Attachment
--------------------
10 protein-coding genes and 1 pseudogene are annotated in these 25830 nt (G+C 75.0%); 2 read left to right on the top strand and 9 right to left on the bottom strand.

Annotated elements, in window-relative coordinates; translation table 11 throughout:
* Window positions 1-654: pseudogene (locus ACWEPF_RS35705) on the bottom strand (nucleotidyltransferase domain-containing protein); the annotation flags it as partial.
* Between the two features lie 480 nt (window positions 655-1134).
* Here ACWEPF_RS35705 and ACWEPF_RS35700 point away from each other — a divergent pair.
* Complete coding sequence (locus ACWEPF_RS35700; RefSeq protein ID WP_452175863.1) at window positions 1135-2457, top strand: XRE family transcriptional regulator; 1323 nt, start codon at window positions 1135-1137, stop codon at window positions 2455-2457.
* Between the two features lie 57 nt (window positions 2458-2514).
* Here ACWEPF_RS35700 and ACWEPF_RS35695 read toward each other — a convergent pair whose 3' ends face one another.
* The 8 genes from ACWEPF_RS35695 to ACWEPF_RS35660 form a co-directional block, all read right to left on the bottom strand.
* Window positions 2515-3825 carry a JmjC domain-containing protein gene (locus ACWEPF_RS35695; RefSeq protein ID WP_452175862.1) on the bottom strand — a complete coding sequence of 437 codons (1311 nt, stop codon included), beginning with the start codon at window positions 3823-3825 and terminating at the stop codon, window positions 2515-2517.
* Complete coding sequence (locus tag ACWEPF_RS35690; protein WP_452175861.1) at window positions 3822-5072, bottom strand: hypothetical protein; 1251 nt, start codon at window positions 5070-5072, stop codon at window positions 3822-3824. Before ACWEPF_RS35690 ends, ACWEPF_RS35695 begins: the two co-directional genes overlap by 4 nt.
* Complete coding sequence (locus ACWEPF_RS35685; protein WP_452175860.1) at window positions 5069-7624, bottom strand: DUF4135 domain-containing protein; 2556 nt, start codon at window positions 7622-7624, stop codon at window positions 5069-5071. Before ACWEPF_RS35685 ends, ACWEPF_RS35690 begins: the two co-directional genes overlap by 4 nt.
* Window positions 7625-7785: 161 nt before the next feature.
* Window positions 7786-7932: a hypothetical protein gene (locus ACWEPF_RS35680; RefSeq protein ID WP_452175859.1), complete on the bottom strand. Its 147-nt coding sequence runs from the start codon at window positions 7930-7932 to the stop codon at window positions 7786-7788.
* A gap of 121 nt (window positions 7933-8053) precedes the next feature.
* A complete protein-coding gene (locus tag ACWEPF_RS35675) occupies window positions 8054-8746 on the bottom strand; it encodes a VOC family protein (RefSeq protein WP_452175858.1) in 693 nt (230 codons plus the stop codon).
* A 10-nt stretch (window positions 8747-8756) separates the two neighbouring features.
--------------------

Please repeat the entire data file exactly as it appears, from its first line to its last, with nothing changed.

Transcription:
10 protein-coding genes and 1 pseudogene are annotated in these 25830 nt (G+C 75.0%); 2 read left to right on the top strand and 9 right to left on the bottom strand.

Annotated elements, in window-relative coordinates; translation table 11 throughout:
* Window positions 1-654: pseudogene (locus ACWEPF_RS35705) on the bottom strand (nucleotidyltransferase domain-containing protein); the annotation flags it as partial.
* Between the two features lie 480 nt (window positions 655-1134).
* Here ACWEPF_RS35705 and ACWEPF_RS35700 point away from each other — a divergent pair.
* Complete coding sequence (locus ACWEPF_RS35700; RefSeq protein ID WP_452175863.1) at window positions 1135-2457, top strand: XRE family transcriptional regulator; 1323 nt, start codon at window positions 1135-1137, stop codon at window positions 2455-2457.
* Between the two features lie 57 nt (window positions 2458-2514).
* Here ACWEPF_RS35700 and ACWEPF_RS35695 read toward each other — a convergent pair whose 3' ends face one another.
* The 8 genes from ACWEPF_RS35695 to ACWEPF_RS35660 form a co-directional block, all read right to left on the bottom strand.
* Window positions 2515-3825 carry a JmjC domain-containing protein gene (locus ACWEPF_RS35695; RefSeq protein ID WP_452175862.1) on the bottom strand — a complete coding sequence of 437 codons (1311 nt, stop codon included), beginning with the start codon at window positions 3823-3825 and terminating at the stop codon, window positions 2515-2517.
* Complete coding sequence (locus tag ACWEPF_RS35690; protein WP_452175861.1) at window positions 3822-5072, bottom strand: hypothetical protein; 1251 nt, start codon at window positions 5070-5072, stop codon at window positions 3822-3824. Before ACWEPF_RS35690 ends, ACWEPF_RS35695 begins: the two co-directional genes overlap by 4 nt.
* Complete coding sequence (locus ACWEPF_RS35685; protein WP_452175860.1) at window positions 5069-7624, bottom strand: DUF4135 domain-containing protein; 2556 nt, start codon at window positions 7622-7624, stop codon at window positions 5069-5071. Before ACWEPF_RS35685 ends, ACWEPF_RS35690 begins: the two co-directional genes overlap by 4 nt.
* Window positions 7625-7785: 161 nt before the next feature.
* Window positions 7786-7932: a hypothetical protein gene (locus ACWEPF_RS35680; RefSeq protein ID WP_452175859.1), complete on the bottom strand. Its 147-nt coding sequence runs from the start codon at window positions 7930-7932 to the stop codon at window positions 7786-7788.
* A gap of 121 nt (window positions 7933-8053) precedes the next feature.
* A complete protein-coding gene (locus tag ACWEPF_RS35675) occupies window positions 8054-8746 on the bottom strand; it encodes a VOC family protein (RefSeq protein WP_452175858.1) in 693 nt (230 codons plus the stop codon).
* A 10-nt stretch (window positions 8747-8756) separates the two neighbouring features.